I’ve been reading and listening to a lot of opinions on why sweeping health care reform has failed.  There are currently so many opinions about the issue, that the next step would seem to be a mathematical formula to explain intentions, selfishness, shortsightedness, etc…The reality is, to understand the apparent failure of health care reform, we need to look no further than VERY basic behaviors.  First, we need to understand that health care reform is complex, but the narrative shouldn’t be.  The narrative should tap into our basic needs and desires:

With this reform your kids will have better care.

With this reform you’ll save money.

With this reform we’ll have a stronger, more just society.

The Democrats, at all levels, failed to convey these simple points in a meaningful way to the American people.  As a result, their opponents framed the argument, telling people they’d lose coverage, we’d go bankrupt paying for it, and it would result in that evil from the ’50’s, socialism! If the Democrats recruit people who can speak to everyday Americans about how health care reform will ease their everyday burdens and help them live healthier lives, with more money in their pockets, they might be able to recapture the debate and re-frame the argument.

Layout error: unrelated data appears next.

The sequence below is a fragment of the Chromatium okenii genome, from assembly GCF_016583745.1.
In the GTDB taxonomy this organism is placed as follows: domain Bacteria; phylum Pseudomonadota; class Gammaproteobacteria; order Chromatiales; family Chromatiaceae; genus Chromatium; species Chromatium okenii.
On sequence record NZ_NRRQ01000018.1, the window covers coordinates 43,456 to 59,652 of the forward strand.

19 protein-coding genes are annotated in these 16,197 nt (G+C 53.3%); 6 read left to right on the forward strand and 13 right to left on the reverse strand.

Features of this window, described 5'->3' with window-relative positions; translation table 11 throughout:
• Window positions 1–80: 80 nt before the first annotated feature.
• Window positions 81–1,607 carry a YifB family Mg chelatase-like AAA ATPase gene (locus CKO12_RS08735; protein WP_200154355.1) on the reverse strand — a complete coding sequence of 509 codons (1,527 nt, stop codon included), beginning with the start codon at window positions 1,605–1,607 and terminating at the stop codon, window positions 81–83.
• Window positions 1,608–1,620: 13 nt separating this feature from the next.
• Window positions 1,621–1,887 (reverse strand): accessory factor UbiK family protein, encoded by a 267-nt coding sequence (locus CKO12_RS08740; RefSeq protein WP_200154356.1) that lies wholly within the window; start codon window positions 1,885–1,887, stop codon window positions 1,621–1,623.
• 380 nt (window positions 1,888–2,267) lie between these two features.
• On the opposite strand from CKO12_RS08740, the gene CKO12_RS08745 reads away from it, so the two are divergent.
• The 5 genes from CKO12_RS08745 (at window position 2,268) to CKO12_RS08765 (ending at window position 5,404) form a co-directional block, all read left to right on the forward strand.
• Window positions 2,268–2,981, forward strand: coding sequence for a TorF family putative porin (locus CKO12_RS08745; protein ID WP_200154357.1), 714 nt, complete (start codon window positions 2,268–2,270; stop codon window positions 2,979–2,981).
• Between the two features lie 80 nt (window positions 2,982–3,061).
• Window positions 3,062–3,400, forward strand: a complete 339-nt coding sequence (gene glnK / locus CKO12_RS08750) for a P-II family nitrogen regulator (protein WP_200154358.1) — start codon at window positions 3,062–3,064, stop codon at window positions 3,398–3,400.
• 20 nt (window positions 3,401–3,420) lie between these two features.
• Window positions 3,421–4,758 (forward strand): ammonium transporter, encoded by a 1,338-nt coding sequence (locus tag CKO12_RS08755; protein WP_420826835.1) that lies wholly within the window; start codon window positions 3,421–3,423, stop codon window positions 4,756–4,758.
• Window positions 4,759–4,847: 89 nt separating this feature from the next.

Second, we need to understand the important influence selfish interests, especially those related to maintaining status, play in this scenario.  Members of Congress and the Senate are beholden to money.  They have to raise obscene amounts of money, just to stay in the position of power and privilege they’ve worked so hard to achieve.  When, literally, thousands of lobbyists invade the halls of the Capitol, meeting with elected officials who are staring a re-election campaign in the face, with a new challenger who has the advantage of railing against establishment, it’s a recipe for disaster.  In no way am I saying that our leaders in Congress are victims. On the contrary, they perpetuate the system that leads to inaction, watered down efforts and ineffectiveness.  In reality, we all do.  Bold leadership is close to impossible when you’re worried about losing your job, or you feel you need the help of special interests with deep pockets to keep your job.  Think of the Red Queen from Alice in Wonderland – always running, just to stay in one place.  That is the story of our democracy in Washington.  If the American people want our leaders to stand up for us, we have to support their actions when they do.